Hip Replacement Procedures


Lead Author(s): 

Charles G. Helmick, MD, CDC Team

Supporting Author(s): 

Sylvia I. Watkins-Castillo, PhD

In 2010 and 2011, there were an estimated 465,000 to 512,000 hip replacement procedures, comprising 37% of all joint replacement procedures. A majority, about 63%, occurred in females. Total hip replacements occur nearly three times as frequently as partial hip replacements, and both are far more common that revision hip replacement. (Reference Table 4.9 PDF CSV)

Estimated trends in hip replacement procedures from 1992 to 2010 or 2011 show a steady increase in all types of replacements, with total hip replacements more than doubling by 2010/2011. Growth is slowest in partial hip replacements. The ratio of revision hip to total hip replacements hovers around 20% for most years. The years 2006/2007 showed anomaly data for revision hip replacements in both data sets. (Reference Table 4.10 PDF CSV)
Trends in Hip Replacement Procedures, All Ages, in the United States 1992-2011
The principal diagnoses associated with hip replacements varied, with osteoarthritis associated with more than 80% of total hip replacements and fractures or congenital deformities being associated with more than 85% of partial hip replacements. There is some variation between diagnoses for the two databases. (Reference Table 4.11 PDF CSV)

The 18-year mean age was about 66 years for total hip replacements and 77 for partial hip replacements, reflecting the different underlying diagnoses. Mean ages for both procedures show a slight decline over the time period, reflecting the younger age at which joint replacements are now considered. (Reference Table 4.12 PDF CSV)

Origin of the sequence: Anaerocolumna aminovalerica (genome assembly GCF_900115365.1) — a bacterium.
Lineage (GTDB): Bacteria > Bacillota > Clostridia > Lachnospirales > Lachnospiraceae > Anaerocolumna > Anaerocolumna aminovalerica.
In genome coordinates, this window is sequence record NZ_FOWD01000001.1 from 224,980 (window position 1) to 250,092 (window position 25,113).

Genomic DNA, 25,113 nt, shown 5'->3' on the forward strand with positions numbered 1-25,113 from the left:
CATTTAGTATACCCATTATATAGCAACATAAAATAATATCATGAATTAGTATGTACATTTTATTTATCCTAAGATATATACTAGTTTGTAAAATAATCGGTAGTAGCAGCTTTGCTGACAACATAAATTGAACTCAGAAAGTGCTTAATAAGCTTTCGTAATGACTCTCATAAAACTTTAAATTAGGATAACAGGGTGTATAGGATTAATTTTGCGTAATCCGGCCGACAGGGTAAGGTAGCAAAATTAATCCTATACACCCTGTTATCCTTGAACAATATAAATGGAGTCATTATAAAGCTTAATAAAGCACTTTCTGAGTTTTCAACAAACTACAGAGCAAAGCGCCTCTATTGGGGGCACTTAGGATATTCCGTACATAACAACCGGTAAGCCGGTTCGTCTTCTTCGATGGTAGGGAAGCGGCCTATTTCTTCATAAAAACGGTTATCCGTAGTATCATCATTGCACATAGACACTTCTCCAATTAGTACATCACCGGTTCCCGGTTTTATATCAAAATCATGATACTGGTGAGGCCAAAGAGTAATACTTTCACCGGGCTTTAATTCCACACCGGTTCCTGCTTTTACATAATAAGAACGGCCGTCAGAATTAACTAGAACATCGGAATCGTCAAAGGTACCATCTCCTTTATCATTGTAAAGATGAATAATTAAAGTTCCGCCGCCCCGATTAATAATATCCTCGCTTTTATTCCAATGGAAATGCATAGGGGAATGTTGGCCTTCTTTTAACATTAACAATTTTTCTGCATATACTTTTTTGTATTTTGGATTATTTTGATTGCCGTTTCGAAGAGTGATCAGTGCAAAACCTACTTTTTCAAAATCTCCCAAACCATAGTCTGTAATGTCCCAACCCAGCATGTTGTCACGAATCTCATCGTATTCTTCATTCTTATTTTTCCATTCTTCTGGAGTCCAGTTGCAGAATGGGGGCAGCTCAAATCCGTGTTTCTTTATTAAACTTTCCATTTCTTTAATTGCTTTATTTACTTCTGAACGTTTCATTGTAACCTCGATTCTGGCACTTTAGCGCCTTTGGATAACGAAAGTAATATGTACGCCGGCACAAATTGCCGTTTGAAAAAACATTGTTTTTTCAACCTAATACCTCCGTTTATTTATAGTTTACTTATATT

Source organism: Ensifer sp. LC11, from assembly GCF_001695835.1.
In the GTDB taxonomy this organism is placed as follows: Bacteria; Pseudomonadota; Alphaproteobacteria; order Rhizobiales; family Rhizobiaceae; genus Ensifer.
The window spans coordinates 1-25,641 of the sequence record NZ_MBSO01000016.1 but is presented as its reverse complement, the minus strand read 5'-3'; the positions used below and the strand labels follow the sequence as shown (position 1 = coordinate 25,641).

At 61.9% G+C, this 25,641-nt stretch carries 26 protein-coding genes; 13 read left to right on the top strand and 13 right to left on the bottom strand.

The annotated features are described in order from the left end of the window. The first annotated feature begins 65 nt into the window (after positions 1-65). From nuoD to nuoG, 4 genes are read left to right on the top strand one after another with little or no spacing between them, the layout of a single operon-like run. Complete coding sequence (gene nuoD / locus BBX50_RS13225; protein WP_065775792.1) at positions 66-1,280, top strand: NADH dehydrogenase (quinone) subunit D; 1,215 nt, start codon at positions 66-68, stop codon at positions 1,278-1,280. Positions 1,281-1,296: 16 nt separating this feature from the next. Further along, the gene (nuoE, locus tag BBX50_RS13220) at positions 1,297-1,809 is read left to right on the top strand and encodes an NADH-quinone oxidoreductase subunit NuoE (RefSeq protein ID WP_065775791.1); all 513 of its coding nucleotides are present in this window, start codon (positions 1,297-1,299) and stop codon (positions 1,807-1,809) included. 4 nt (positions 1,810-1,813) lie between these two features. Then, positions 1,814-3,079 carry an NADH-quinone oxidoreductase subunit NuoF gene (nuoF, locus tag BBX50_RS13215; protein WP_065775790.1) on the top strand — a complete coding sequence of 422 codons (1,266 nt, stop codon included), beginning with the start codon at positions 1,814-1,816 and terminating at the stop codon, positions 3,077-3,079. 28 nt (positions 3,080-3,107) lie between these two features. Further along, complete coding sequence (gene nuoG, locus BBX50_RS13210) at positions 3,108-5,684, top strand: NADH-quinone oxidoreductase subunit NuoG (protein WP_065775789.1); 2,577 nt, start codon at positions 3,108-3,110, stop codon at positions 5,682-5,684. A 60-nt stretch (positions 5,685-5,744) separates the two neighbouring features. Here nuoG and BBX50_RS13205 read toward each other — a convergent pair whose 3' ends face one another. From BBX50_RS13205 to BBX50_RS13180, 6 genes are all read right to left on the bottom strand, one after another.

The mean length of stay for all hip replacements has shown a remarkable decline of at least 50% from 1992 through 2010. (Reference Table 4.13 PDF CSV)
Average Inpatient Length of Stay (LOS) for Hip Replacement Procedures, United States 1992-2010
In spite of shorter hospital stays, mean hospital charges from 1998 through 2011 steadily increase for all hip replacements. Revision hip replacements are the most expensive, while total hip replacements are the least expensive. Total hospitalization charges for all hip replacements have tripled (in constant 2011 dollars) from $8.9 billion in 1998 to $27.8 billion in 2011, led by charges for total hip replacements. (Reference Table 4.14 PDF CSV)
Trends in Mean and Total Hospital Charges for Hip Joint Replacement Procedures, in 2011 Dollars, United States 1998-2011
Most adults with total hip and revision hip replacements are routinely discharged home, but 20% to 30% are discharged to long-term care. Slightly higher rates of persons age 65 years and older go to long-term care. Among patients who undergo a partial hip replacement, nearly half (45%) go to long-term care, with three out of five who are 65 years and older with a partial hip replacement doing so. (Reference Table 4.15 PDF CSV)
Discharge Status for Adults Age 18 & Over and 65 & Over Undergoing Hip Replacement Procedures, United States 2010


  • 2014

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